Sunday, 11 January 2015

Viola D'Amore Meet Electronics

Matthew Whiteside has been composing electro-acoustic music in Glasgow for several years, first of all as part of the Said Ensemble and now Edit Point. His current project, however, maintains his use of modern technology, but also looks back to the baroque period.

In collaboration with Emma Lloyd, more usually known as a violin and viola player, Whiteside is writing a piece for the viola d'amore. This instrument, as Lloyd admits 'is not often used nowadays, and it is hard to find out what music has been composed for it!' First made during the baroque era, Lloyd adds that 'it is a peculiar instrument - it's interesting sounding. It has seven bowed strings and seven sympathetic ones. The non-fretted string instruments that you meet nowadays - violins, cellos and so on - usually have four strings.'

Given Whiteside's enthusiasm for a wide range of music (previous compositions have drawn on glitch electronica as well as contemporary classical styles), his composition is not purely about this obscure instrument.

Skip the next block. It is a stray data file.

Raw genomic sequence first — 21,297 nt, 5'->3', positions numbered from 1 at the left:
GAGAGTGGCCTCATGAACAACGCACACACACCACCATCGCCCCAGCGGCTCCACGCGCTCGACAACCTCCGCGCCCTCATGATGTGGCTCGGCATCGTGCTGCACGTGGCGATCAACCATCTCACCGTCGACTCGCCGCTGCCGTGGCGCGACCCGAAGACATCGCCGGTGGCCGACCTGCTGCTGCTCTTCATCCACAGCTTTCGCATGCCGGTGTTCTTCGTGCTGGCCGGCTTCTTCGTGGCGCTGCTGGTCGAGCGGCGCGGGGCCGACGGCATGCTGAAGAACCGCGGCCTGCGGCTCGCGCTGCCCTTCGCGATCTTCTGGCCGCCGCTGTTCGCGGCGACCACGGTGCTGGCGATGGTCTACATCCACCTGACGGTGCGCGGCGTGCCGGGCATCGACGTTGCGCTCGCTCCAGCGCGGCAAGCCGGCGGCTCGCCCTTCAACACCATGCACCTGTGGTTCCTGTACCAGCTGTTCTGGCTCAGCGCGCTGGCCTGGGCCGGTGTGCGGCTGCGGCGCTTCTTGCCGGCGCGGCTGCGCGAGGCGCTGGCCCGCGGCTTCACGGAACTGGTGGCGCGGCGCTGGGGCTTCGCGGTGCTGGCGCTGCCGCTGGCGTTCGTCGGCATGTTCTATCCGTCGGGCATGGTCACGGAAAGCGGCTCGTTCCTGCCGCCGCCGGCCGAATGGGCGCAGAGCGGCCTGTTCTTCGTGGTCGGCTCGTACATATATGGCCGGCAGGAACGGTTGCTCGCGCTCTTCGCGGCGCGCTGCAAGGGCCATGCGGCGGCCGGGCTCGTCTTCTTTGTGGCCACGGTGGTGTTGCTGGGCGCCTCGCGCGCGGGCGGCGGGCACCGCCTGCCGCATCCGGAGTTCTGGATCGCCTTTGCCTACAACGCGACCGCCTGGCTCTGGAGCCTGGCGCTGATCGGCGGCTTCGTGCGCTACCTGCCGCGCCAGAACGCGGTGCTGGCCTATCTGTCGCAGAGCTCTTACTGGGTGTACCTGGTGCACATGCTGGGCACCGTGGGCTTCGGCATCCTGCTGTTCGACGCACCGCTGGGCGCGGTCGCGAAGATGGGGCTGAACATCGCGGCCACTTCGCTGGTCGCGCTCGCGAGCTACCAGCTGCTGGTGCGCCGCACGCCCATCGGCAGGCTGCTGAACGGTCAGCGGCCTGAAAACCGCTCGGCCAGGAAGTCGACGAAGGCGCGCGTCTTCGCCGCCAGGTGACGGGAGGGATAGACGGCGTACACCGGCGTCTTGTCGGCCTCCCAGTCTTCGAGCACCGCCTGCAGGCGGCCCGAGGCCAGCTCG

'The new piece is for viola d'amore and motion sensors – of some sort,' he explains. Aware of the danger that electro-acoustic music can lose any sense of liveness in performance, Whiteside suggests that introducing this baroque curiosity can provide a further dimension to the composition.

'The instrument is already extended by the fact that it has sympathetic strings,' he says. 'The electronics are another thing to

play with. I'm toying with the ideas of cybernetics, and the relationship between the performer and the audience.'

In the early stages of the project, Whiteside and Lloyd have been experimenting with 'incredibly delicate sensors, which are usually used for testing movement in bridges.' Attaching these sensors to the musician, which then respond to her movements, brings a more improvisational, even random, element into the composition.

'In much performance of electronic music, the audience just ends

up looking at the back of a laptop, wondering whether the performer is just checking his emails,' Whiteside continues. By working with a stringed instrument, and applying sensors to Lloyd's fingers, Whiteside's composition uses both the traditional performance activity of the classical concert, and integrates contemporary technology. And while the project will see a CD release, the fullness of the piece will be revealed in the act of performance.

At the same time, the process of composition is an adventure, challenging Whiteside and Lloyd to find a compromise between the demands of a baroque instrument and electro-acoustic complexity: while there are limited scores for the viola d'amore (despite a recent fashion for rediscovering similar idiosyncratic baroque instrumentation), this is a unique fusion of the old and the new.

No comments :

Post a Comment